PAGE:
a) It was clearly an ad hoc meeting and not a regular board meeting (and again, yes, chances are my landlord and his son never bothered to communicate to the Board that I needed to travel several hundred miles for this meeting and this meeting alone)

          b) It was just really unclear what the purpose of the meeting was. They didn’t request copies of pay stubs or credit reports or any documents having to do with approving me as a tenant. I’ve rented several non-owner-occupied condos in the city over the years and have never had to go in front of the board to seek approval to move in – it’s been solely my landlord’s discretion on whether I qualify to move in.

          • I think that’s a condo/coop difference (tenants having to go before the board for approval).

            Agreed with others that it sounds like this was poorly handled on the landlord’s part.

      • This really sounds like it was more of an issue with the property owner (landlord) than it was the Board.

    • Absolute nonsense–I’ve been involved in the governance of 2 coops in that area and family members have been on others. Most coops simply want to meet you as a formality. Sometimes, it’s a subcommittee of the Board. It tends to be a hassle if you’re coming from out of town.

      Lenders are more conservative about coops than condos. i believe 10% down is standard. There was a time a few years back where it was 20% for a short time. Check with a mortgage company that does coops; the realtor and/or the Board president should know. Interest rates tend to be slightly higher for coops than for condos, but asking prices are lower. The coop fee will include maintenance and any underlying mortgage. the fee seems low here and so you’d want to take a look at their reserve study and find out how much they have in reserves. The building was renovated and converted about 20 years ago, so they may have paid off the underlying mortgage (which funds big capital projects in a coop; condos don’t have this, they have things like special assessments instead).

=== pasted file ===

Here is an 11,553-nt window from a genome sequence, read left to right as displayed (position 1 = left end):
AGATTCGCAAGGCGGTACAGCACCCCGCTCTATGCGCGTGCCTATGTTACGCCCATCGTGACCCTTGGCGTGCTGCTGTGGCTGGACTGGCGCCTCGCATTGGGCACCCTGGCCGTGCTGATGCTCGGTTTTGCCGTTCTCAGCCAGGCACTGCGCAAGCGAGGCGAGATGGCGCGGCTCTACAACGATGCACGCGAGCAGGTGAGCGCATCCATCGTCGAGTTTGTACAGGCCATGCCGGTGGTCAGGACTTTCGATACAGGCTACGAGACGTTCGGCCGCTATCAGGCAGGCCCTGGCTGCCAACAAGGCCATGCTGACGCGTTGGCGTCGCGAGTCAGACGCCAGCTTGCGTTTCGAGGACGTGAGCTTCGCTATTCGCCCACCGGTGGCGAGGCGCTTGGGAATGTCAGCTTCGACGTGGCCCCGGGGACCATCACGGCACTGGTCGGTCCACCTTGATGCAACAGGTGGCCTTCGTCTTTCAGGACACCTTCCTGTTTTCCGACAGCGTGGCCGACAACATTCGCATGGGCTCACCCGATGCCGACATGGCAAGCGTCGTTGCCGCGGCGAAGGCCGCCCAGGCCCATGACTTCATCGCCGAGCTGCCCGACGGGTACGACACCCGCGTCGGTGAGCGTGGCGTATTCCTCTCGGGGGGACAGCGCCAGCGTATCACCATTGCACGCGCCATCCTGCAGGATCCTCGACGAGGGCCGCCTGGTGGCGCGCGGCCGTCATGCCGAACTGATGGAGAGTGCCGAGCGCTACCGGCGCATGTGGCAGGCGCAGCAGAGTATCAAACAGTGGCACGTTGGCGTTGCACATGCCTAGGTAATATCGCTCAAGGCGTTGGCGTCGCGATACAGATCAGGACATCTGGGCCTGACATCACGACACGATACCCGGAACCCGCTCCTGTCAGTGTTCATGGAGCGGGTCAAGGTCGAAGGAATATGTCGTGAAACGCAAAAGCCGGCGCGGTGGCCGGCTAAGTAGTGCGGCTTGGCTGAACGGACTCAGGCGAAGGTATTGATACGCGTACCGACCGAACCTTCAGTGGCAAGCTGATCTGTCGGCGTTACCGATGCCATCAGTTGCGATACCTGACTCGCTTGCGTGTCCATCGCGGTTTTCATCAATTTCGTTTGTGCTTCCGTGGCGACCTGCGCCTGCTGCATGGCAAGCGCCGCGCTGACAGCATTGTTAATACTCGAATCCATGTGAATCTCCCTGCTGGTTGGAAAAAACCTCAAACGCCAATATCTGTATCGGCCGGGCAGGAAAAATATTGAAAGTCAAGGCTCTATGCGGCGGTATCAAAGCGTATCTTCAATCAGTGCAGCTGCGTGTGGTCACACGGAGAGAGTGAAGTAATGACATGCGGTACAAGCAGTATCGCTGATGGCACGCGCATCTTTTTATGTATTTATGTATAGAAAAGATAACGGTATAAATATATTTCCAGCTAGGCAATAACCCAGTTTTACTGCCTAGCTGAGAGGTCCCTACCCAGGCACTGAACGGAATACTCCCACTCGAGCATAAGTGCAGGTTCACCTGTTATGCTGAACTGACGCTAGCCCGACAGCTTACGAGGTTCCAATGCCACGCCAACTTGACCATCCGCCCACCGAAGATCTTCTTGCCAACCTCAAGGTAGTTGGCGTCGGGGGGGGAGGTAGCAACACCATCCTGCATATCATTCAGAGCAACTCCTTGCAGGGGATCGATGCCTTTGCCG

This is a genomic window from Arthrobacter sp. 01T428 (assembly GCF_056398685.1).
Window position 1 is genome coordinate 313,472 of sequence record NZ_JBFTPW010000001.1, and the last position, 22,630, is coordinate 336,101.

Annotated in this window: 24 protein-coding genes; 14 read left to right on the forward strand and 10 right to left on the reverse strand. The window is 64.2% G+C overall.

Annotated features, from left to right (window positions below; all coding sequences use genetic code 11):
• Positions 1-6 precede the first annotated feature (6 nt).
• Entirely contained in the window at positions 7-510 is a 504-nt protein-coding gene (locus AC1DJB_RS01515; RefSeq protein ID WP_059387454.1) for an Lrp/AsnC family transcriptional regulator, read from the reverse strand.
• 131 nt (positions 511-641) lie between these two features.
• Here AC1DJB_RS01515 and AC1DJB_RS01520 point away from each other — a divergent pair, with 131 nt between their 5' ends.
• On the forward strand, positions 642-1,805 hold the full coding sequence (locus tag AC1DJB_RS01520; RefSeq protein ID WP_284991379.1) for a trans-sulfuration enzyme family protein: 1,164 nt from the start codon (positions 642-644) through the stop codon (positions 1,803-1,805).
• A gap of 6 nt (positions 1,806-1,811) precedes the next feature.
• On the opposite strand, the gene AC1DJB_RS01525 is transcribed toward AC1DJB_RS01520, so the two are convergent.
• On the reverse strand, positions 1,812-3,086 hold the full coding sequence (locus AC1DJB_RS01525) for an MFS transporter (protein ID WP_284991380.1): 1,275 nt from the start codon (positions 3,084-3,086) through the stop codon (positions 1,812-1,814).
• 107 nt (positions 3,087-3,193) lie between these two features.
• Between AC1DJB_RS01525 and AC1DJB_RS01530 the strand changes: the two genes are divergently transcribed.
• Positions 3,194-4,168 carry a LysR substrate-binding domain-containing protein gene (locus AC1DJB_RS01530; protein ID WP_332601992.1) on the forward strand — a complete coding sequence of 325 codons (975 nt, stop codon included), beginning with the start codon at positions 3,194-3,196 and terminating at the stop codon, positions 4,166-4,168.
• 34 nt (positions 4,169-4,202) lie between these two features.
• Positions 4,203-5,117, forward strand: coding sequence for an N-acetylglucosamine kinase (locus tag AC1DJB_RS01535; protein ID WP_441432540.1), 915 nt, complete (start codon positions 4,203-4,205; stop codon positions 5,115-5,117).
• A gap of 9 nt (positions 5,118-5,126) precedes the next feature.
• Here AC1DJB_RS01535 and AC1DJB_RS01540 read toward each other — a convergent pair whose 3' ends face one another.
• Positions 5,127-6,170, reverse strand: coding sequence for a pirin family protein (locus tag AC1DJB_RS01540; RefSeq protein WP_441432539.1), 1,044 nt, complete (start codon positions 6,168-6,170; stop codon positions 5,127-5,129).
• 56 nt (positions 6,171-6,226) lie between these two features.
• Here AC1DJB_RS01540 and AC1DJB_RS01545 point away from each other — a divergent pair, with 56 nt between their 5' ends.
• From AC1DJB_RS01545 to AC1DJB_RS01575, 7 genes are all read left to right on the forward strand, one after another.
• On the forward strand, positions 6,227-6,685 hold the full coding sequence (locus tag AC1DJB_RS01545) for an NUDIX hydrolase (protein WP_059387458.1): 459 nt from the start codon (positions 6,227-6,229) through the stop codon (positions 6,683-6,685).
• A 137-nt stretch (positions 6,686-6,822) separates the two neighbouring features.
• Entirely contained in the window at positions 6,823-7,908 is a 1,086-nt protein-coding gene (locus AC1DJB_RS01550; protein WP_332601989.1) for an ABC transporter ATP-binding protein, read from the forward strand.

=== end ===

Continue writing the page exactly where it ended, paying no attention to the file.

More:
• Really nice. This is in a Gold Coast neighborhood. Great deal!

    Would be interested to hear what kind of hoops the coop board will require a potential buyer to jump through. Most likely they want some absurd amount of maintenance held in an escrow account.

    • having lived in DC coops and having known people in others, I would doubt it. maybe they do that in NYC.

      • Yes, that is my experience with NYC. But that’s one of the most common hoops coops can try to make potential buyers jump through in order to weed out people.

  • I hate to be cranky, but can’t they take pictures with higher resolution than a thumbnail? My 3-year-old phone takes better pictures than this.

  • Hmmm. My condo fee in the same area (a little more south) is about $200/month. What do they offer in terms of amenities?

    • $200 is an insanely low condo fee in the Dupont area. Most listings start at $300 for a 1BR and quickly work upwards. I’d say you have an extremely good deal, though $319 isn’t bad at all.

  • I live in the building. 1) there were no hoops from Coop Board for us when we bought. 2) the monthly fee of $316 doesn’t include the underlying mortgage payment; should be more like $500.

    • Sorry, correction. The fee is correct! That unit doesn’t have the underlying mortgage (one of only two in the building that paid off their portion at some point in time)… wow, that is a low monthly fee! Not much in the way of amenities, but building insurance, trash, heat, water/sewage, and general maintenance are included.